- The selections I make for my portfolio are tailored to the type of work/gallery shows I would like to receive. When I do go in to "meet and greet" at a company I have not freelanced for before I will update my portfolio to show work that relates to the type of work that the company does. I do not usually include my commercial work as I have found that most companies are interested in me because of my gallery work even if my work for them will be more commercial.

    Who are your influences?

    Hokusai, Hiroshige, Sargent, Leyendecker, Haeckel, Audubon, Mucha, Toulouse-Lautrec, Steinlen and Chéret.

    What were the most difficult aspects of illustration in school, after graduation at the start of your career and now?

    - In school I hardly slept or ate, definitely didn't "party" much, I was very dedicated to getting the most out of my four years and would always try to do more than was asked of me. I'm glad that I committed to my education as it has paid off handsomely but I would never want to go through that again- it's very hard on your body and your mind! The first two years after graduation were the hardest for me. The work I was getting was mostly editorial gigs, commissions, etc- which was just enough to pay my bills so it felt like I was running as fast as I could just to keep up. Once I found work that compensated me much better for my time and skills I was able to cut down to working less and I could a balance between commercial and personal work that keeps me immensely happy and financially stable. These days I work 5-10 days a month which is pliantly to live on comfortably, travel, and save for the future, and it gives me lots of flexibility so that I can also be building my own "brand" through personal projects.

    What do you think of the current trends in illustration and where do you think this field is heading to?

    - Well I increasingly see illustrators heading away from traditional fields such as editorial work and into higher-paying fields such as storyboarding, concept art, etc… at least just freelance to pay the bills.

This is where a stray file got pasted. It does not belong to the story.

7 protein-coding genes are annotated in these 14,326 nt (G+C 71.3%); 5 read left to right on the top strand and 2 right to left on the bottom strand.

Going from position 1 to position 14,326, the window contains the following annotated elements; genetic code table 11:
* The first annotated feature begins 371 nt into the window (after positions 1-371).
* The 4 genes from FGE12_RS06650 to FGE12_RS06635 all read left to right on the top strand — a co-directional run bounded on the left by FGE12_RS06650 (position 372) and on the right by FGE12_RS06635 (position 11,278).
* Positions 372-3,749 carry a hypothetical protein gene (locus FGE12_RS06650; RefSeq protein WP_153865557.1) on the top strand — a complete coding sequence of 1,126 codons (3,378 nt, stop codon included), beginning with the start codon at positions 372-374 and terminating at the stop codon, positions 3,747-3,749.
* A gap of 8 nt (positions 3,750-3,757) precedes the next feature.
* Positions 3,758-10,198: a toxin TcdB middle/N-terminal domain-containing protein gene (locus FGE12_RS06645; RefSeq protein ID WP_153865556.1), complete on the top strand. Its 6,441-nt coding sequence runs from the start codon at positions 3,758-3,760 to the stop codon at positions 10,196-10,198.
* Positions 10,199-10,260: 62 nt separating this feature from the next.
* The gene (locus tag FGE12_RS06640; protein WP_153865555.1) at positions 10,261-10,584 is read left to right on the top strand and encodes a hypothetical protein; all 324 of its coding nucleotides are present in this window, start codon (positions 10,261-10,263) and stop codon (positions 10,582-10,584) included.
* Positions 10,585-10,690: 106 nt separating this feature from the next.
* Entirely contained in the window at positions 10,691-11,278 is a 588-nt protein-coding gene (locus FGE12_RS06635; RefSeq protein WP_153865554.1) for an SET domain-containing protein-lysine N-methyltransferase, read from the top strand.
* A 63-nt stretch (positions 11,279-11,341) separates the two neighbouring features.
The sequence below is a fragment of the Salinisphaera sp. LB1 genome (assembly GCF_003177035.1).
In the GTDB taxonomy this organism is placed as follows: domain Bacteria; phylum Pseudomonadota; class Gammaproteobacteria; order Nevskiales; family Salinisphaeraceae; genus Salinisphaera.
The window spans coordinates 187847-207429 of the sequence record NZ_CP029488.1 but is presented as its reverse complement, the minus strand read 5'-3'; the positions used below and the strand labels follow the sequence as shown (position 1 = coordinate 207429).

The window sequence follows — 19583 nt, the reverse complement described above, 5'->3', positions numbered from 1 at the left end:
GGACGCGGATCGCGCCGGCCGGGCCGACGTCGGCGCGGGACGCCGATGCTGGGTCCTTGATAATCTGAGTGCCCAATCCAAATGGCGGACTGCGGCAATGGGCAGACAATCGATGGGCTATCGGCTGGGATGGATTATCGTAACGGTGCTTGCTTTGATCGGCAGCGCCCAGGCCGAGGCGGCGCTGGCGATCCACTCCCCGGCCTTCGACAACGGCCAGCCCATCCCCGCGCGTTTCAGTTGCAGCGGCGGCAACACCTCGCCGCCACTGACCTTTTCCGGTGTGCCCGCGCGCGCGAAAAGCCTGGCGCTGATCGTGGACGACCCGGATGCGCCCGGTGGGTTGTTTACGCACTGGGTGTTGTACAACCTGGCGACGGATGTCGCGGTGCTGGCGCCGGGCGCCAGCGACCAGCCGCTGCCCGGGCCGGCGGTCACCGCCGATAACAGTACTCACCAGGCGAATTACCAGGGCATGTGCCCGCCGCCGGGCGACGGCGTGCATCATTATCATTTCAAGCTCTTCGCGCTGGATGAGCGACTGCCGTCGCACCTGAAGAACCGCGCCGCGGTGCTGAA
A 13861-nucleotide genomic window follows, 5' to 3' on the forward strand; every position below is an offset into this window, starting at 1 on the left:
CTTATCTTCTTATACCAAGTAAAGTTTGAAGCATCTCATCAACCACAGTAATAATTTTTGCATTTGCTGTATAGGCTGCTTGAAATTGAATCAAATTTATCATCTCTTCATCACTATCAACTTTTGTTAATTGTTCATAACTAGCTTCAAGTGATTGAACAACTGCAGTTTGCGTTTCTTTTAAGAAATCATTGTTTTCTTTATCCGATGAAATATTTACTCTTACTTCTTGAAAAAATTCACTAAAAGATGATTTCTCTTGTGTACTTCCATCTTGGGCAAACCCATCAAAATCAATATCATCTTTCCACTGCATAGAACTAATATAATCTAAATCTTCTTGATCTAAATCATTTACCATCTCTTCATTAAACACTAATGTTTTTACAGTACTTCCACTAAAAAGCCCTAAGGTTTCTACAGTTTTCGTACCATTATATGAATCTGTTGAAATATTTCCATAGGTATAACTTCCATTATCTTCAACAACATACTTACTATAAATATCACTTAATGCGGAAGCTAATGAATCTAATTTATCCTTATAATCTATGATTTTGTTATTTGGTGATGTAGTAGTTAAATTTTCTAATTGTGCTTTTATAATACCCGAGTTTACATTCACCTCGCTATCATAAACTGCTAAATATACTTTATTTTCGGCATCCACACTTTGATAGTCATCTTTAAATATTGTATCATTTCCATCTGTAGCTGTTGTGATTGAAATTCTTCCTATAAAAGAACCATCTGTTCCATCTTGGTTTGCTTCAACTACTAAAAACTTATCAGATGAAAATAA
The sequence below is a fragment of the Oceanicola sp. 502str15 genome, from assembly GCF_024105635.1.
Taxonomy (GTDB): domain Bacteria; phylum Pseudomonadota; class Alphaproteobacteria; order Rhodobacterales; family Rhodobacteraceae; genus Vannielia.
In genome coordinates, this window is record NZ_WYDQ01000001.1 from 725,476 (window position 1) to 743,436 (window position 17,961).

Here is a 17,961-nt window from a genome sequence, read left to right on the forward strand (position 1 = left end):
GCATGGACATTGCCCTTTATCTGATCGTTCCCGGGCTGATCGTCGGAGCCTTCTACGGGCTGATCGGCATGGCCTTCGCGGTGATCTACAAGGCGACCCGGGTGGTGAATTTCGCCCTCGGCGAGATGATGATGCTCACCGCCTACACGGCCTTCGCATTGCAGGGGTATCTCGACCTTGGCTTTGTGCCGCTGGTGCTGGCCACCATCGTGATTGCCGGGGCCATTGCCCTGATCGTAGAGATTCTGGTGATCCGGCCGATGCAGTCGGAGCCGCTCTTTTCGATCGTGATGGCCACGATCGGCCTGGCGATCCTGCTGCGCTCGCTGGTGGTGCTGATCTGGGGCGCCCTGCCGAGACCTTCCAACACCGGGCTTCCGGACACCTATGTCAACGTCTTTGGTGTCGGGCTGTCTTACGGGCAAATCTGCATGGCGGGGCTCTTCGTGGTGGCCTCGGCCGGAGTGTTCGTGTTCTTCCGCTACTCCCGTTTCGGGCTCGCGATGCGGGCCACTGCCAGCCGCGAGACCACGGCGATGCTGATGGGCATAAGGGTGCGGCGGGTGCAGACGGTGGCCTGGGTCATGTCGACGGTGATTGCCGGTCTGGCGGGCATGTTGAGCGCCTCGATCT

Describe your process from getting contacted by a client to finishing the project.

    - First I suss out if it's a job that is worth my time and if it's a client I can imagine making great work with. It takes years to hone the fine art of saying "no" and turning down jobs but it's very freeing to put yourself in a position where you can be critical about what you choose to invest your time and energy in. If I choose to accept the project and it's a new client I'll either fill out an "agreement of terms" which covers the scope of the project, expectations of both the illustrator and client, deadlines, and a payment schedule. The more clear you are in handling expectations the more trouble you can avoid down the road; never assume. The work I get varies wildly and these days my favorite type of work is initial concept for TV/Movie campaigns which involves some sketching to mock up poster and motion ideas, but is primarily an exercise in creative thinking and taste (proposed execution.) This kind of work is delivered in a "concept template" which includes a sketch, scrap (images pulled to sell execution or concept), and a description or pitch.

    What do you think the best tools are to promoting yourself as an illustrator? Are book portfolios still in demand?

    - Social media has been incredibly useful to me as has showing in galleries. I think the big-picture goal should be to build a community around your work. Some things that I have found particularly helpful in building a community are: tutorials, support of other artists you respect and answering questions on tools, process, and technique whenever possible.

    What advice would you give to an illustration student?

    - Conduct yourself professionally especially online. Treat this as a career not a hobby; this is the skill set you have chosen to use to fulfill your financial obligations so that should be your first priority. Once that is taken care of THEN strive for a balance that makes you excited, involved, invested, passionate, learning, traveling, and living! Build the life you want, and build it on a sturdy foundation!

    How do you come up with ideas?

    - I keep copious lists… emotive words, colors, motifs, phrases, etc. which I can go back and draw from at any time.

    What is the most difficult part of being an illustrator and what is the most rewarding?

    The worst part is that your work is your life, so how you perceive your work directly effects your self-worth - every career pitfall takes a personal toll. The best part is that your work is your life, so every day that you spend working you are improving your craft and pursuing your passion - every career success has strong personal significance. I have such incredible freedom with my time, I travel and camp a lot and am able to take months off at a time to focus on personal projects. The drawbacks are minor compared with the opportunity to make a living doing the thing that I love!



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    • How did you first get into the Illustration Industry?
    I freelanced while I was still in college and showed in galleries which helped me to promote myself and I think my first steady gig out of college was a monthly "visual column" for LA Weekly.
    • Does age matter you think in becoming successful in the business of Illustration?